Rock Pounder would probably be Jeff Bridges. If he were unavailable, maybe Bruce Willis. Penelope might be played by Jennifer Lawrence or Scarlett Johansson. Gertruda, possibly Michelle Pfeiffer.
Good, solid choices there. But even a solid cast might need some notes from the author. What would you tell the cast is the most important aspect they need to convey to the audience?
You never know where you might find your next friend.
Friendship is so important. What was the greatest moment you had while writing Rock’s adventure of action and friendship?
I felt when I finished it, “Son of a bitch! I finished it, and it’s good!”
*Laughs* It’s great when it’s good! What did you learn along the way that made sure it was good when you reached the finish line?
In the first Rock Pounder book, I feel like I was just beginning to learn how to write a novel. With The Key to Cabo, I felt like I had learned how to organize a plot from beginning to end.
It’s great that even with two books under your belt, you can already look back and see how you’ve progressed as a writer. If you could take back your current writer wisdom and apply it to the start of ‘The Keys of Cabo’, what do you think would change?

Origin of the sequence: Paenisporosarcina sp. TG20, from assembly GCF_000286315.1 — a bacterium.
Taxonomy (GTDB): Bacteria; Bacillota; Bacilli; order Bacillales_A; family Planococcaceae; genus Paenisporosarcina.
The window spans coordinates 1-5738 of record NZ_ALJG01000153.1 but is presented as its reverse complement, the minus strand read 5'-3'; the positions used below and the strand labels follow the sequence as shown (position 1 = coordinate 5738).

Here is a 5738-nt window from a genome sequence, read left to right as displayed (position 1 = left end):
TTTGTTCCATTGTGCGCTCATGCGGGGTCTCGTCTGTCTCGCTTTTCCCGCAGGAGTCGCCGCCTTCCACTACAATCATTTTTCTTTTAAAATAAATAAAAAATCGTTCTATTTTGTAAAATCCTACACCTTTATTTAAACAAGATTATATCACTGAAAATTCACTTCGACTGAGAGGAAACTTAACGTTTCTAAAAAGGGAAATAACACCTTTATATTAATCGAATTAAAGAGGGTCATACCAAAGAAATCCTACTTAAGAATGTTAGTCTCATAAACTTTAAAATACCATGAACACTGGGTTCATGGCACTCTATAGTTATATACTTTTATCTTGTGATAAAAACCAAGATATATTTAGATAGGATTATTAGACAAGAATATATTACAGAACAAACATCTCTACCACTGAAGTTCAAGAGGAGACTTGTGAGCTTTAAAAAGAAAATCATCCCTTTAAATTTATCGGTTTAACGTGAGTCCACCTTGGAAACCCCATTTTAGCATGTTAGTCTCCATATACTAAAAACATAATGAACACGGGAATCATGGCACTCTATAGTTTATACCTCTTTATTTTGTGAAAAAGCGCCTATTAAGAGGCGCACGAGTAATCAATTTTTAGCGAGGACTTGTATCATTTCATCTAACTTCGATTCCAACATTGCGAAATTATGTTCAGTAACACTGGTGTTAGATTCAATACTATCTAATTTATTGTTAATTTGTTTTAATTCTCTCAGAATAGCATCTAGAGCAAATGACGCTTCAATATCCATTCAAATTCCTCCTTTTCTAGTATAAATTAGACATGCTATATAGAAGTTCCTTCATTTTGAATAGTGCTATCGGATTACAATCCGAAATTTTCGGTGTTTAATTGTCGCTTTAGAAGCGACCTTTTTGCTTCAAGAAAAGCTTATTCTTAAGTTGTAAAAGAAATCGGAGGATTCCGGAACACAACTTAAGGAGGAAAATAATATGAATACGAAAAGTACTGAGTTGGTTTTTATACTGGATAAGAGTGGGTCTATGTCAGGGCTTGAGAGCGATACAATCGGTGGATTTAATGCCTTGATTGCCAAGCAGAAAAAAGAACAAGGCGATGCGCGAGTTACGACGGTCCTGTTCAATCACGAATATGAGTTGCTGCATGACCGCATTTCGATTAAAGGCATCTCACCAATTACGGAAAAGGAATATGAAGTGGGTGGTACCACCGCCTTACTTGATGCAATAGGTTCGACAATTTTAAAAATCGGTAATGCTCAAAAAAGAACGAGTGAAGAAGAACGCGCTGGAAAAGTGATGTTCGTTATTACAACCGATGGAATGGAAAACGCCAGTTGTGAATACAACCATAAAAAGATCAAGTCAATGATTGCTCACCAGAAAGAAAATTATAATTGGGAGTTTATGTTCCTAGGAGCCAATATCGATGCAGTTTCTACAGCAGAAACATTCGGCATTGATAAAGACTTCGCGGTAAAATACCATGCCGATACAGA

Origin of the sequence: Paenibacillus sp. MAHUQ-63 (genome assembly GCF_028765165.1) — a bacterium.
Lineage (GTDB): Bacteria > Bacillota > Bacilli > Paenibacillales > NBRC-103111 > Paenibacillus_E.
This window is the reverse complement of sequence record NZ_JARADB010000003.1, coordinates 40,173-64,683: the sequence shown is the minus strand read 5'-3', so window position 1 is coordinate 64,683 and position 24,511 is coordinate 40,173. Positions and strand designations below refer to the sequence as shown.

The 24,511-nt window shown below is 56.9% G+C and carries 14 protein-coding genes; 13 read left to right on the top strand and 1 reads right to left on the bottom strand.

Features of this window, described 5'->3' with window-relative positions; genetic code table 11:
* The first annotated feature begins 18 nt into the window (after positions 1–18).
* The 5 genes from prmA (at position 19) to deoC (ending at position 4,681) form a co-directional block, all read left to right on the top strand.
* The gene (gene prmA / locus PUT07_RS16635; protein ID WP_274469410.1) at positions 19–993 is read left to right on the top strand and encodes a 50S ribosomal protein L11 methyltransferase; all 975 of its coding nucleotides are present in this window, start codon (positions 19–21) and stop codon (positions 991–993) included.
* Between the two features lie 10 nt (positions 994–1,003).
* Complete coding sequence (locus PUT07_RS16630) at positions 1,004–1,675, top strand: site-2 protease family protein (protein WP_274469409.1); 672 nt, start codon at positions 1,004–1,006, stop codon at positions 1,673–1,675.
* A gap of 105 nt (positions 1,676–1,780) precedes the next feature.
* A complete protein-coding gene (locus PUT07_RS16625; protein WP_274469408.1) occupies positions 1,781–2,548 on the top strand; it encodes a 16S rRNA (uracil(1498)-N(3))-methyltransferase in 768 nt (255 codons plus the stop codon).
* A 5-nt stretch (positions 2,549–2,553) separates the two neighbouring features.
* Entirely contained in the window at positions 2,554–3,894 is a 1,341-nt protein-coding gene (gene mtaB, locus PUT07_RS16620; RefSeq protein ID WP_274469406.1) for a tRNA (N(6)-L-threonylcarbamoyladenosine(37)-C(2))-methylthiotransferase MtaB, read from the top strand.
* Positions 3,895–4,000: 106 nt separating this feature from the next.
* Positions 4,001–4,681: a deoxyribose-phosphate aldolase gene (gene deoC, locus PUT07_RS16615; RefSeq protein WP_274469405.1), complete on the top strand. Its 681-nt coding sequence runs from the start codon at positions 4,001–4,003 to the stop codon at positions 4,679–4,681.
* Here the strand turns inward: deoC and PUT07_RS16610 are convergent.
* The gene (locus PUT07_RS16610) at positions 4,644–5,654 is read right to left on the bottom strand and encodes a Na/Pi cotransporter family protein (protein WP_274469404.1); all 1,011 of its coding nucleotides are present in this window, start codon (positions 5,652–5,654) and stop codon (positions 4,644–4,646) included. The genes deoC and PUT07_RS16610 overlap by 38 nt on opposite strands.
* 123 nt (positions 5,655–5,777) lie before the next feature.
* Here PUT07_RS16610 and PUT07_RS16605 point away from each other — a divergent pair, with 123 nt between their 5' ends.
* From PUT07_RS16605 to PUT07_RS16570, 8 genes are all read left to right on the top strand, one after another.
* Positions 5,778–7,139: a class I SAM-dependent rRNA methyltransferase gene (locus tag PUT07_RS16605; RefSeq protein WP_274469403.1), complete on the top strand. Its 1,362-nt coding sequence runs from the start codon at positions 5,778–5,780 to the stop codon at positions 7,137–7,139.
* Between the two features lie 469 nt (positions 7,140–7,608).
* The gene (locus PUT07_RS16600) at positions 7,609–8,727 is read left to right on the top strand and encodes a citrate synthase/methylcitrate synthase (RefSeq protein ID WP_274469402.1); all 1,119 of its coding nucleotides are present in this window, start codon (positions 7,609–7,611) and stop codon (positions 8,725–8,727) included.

I would finish it faster, so I could start on the next one.
It sounds like that next one is jammed packed with awesomeness and action that it can’t be missed. What is it about?
A Rock Pounder novel set in Las Vegas and Cambodia.
More international action for Rock! That will be awesome! What is it about his adventures that keeps you coming back to tap out another one?
Writing is a good way to record and elaborate on many of my life experiences in a way that is both creative and fun.
When you’re thinking of a new adventure for Rock, do you start noting down ideas to form a detailed outline?
No, I’m generally pretty spontaneous.
So, no plan as to where Rock’s adventure will end up before your pen first hits the page?
No, I never know how a book will end. The plot unfolds as I write.
As you work without a solid target, are there any strategies you use to keep Rock’s action flowing?
I write every morning, and I write again late at night.
Do you like any musical accompaniment during these sessions?
Either lively classical music or real twangy country.
What happens when the country twang just doesn’t get Rock on that bike and everything just stops?
If I come to a stopping point, I will generally have a meeting with my publisher, and we will talk through the plot.
Having someone like a publisher to bounce ideas off of is fantastic. What other support does your publisher provide outside of publishing process?
I have worked with the same publisher on all three novels. She always hires a professional editing service, although she also thinks that she is herself god’s gift to writers.
*Laughs* I hope that she really does have god’s gift! Other than hiring an awesome publisher, what tips do you have for authors who are a few steps behind you and are still yet to publish that first novel?